Here's where the collision with biology comes in: I truly believe all of this. However, I also know without any doubt that if Petunia, my October birthday girl, doesn't seem ready for kindergarten when it is time for her to go, I'll probably hold her back. And while I intend to send my kids to public school, I also know that if things don't seem to be working out for them there, I'll pull them out and put them in a private school. So I truly can't judge any parents who make these choices for their kids. All I can hope is that those of us who are lucky enough to be able to make these choices will remember that there are other parents, who love their kids just as much as we love ours, who have no choices, and we should work to fix our system so that it gives all kids the start in life that they deserve.


  1. I understand that because Tate's bday falls after the deadline sending him to school as a six year old isn't red shirting it's just following the regulations. It still feels wrong to me so I guess I'm in the wouldn't red shirt my kid camp. I'm not a fan of the over crowding (20+ five year olds to one teacher is too much imo) and over structuring of our local public school system (fcat ugh), so I am really looking at private school options. Something I never thought I would do with the exception of if there happened to be a fabulous montessori near by. So yeah, beliefs and reality collide a lot around here.

  2. Where did you ever get that notion that life was supposed to be "fair"? That's really quaint.

    I was the youngest kid in my class the entire time in school -- i don't think my folks ever thought about holding me back (red-shirting, I love it). I did fine, but like you said, that's a decision that should be made developmentally, not whether you think junior can make the starting five.

    I believe the gov't contract owes the people a basic level of education and healthcare. But both are commodities and if you want better versions of either (or both) the market should be allowed to supply that.

  3. Yeah, @SteveB, I'm a bit of a hopeless romantic in that regard... I don't necessarily think life has to be fair, but I do think that if we're going to tell ourselves that anyone can make it in our society, we need to be honest about whether we're really making that possible.

    I basically agree with you on what government owes us in terms of health care and education, and I'm fundamentally OK with the fact that money can always buy you better services... but only if the basic level guaranteed to all is decent. And I don't think our society does that in either case, although I think we probably do better than some people think. Public schools, for instance, aren't uniformly terrible, despite what some of the other parents at my day care think!

    I also think those of us who can provide our kids with so many opportunities need to be honest about the fact that we are indeed attempting to stack the deck in their favor. Because, of course we are. And there is nothing wrong with that- as long as we remember that there are other parents who would love to give their kids such opportunities, and maybe we should try to make access to such things a little less dependent on how much money your parents make. So, I can keep buying private Chinese lessons for Pumpkin, but I should also be willing to support (and pay for with my tax dollars!) language education in public schools.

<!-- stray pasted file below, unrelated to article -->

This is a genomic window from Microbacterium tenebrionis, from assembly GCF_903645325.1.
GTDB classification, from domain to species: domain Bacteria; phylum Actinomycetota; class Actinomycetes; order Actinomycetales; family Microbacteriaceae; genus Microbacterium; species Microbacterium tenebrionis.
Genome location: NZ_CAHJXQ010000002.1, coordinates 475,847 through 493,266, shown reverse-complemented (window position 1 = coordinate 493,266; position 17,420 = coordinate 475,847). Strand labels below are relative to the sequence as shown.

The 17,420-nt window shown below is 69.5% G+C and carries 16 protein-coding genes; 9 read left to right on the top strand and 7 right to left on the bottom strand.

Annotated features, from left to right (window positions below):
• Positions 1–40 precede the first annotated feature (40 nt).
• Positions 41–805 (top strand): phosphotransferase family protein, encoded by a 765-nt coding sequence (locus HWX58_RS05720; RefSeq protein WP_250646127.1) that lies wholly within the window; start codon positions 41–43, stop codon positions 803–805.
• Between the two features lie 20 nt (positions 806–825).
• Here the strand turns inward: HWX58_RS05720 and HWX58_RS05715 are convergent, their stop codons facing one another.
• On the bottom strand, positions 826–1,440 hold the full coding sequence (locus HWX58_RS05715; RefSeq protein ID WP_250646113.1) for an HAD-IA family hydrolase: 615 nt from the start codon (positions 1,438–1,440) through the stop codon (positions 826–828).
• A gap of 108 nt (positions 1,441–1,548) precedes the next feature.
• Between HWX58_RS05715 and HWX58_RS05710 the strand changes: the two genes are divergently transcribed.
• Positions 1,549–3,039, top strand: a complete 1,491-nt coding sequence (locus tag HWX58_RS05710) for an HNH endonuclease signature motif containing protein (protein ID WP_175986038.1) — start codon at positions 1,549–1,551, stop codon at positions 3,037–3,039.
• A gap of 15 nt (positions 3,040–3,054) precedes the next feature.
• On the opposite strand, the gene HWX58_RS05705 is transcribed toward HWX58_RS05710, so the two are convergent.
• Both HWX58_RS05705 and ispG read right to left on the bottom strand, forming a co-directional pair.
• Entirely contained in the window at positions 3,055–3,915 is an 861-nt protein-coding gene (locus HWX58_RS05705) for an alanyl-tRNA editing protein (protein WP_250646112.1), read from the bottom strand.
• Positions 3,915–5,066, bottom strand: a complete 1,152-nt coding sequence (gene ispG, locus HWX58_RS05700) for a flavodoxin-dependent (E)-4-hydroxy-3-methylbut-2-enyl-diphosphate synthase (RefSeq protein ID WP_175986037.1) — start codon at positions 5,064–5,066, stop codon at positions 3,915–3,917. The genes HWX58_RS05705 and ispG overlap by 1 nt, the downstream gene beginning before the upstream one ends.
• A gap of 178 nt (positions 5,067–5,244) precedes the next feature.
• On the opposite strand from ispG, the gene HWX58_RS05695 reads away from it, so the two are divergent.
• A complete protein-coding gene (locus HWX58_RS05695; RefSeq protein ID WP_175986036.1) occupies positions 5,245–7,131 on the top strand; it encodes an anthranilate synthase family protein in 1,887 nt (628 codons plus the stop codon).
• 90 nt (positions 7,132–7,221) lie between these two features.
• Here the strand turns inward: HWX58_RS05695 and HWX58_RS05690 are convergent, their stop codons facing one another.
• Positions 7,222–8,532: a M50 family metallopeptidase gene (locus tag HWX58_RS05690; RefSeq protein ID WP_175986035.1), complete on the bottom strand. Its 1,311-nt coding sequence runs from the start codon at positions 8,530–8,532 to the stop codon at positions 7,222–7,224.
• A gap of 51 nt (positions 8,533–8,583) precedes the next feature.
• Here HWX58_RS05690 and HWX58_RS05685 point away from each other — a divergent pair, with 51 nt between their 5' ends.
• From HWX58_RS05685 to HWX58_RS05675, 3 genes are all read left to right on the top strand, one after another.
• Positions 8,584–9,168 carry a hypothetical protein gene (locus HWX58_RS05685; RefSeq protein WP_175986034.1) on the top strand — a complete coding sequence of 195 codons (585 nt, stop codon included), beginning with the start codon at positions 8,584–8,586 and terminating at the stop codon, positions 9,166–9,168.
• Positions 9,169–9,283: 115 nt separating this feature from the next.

4. I think Finland has it right - no school until age 7. A kid is not ready for schooling until she can choose the dollar over the piece of candy. But we Americans insist on making 5 year olds learn to sit still, because working families can't afford to live on one income... Look, we don't even have room in a lot of our public schools these days for everyone to attend.

    We like to 'teach to the test' and keep changing the test so we can have good test scores to convince the crotchety old people who actually vote to keep paying taxes to support public schools. And we also live in a de facto segregated society, and most of the people with money want to keep it that way.

    In general, I think Americans and American parents with the means try to follow the beat of their own drum way too much. And often they don't realize they sound like shit and are drumming totally off beat. Sometimes we have to learn in life that we need to go along with certain things. That it is better for everyone when we do. That there are global standards and a competition going on. That 2+2 doesn't equal 5 if you're creative. That vaccines aren't going to cause your kid to have autism, etc etc.

    I'm thinking of a family I know who just decided to homeschool because they say the school district basically hates their kid and K was such a horrible time for their young 5 year old boy, who is truly a holy terror. Others say the kid needs an evaluation and the mother is too afraid of what a rage disorder diagnosis would say about her parenting, when it is just something we all think he son was born with, and that she is a really great mom, and it had nothing to do with the imbalance of chemicals in his brain. But 'the public schools' are the scapegoat. Kind of like "the media" is often a scapegoat.

    I also don't judge people for making different choices - I may think their logic is unsound, or they haven't made themselves aware of the current research etc. But by and large I do my thing and try not to get too caught up in feeling like everyone has to do what I do or like there is this One True Way. Even though I think I'm right. ;)


    Another vote for a noise generator of some sort. We used an air filter (I had it on hand because I have asthma and it is very good at clearing the air out whenever there are fires in our back country). This is an expensive noise generator, but it has three settings so I can make it loud if I need it to be and it also removes crud from the air. It doesn't travel well, though.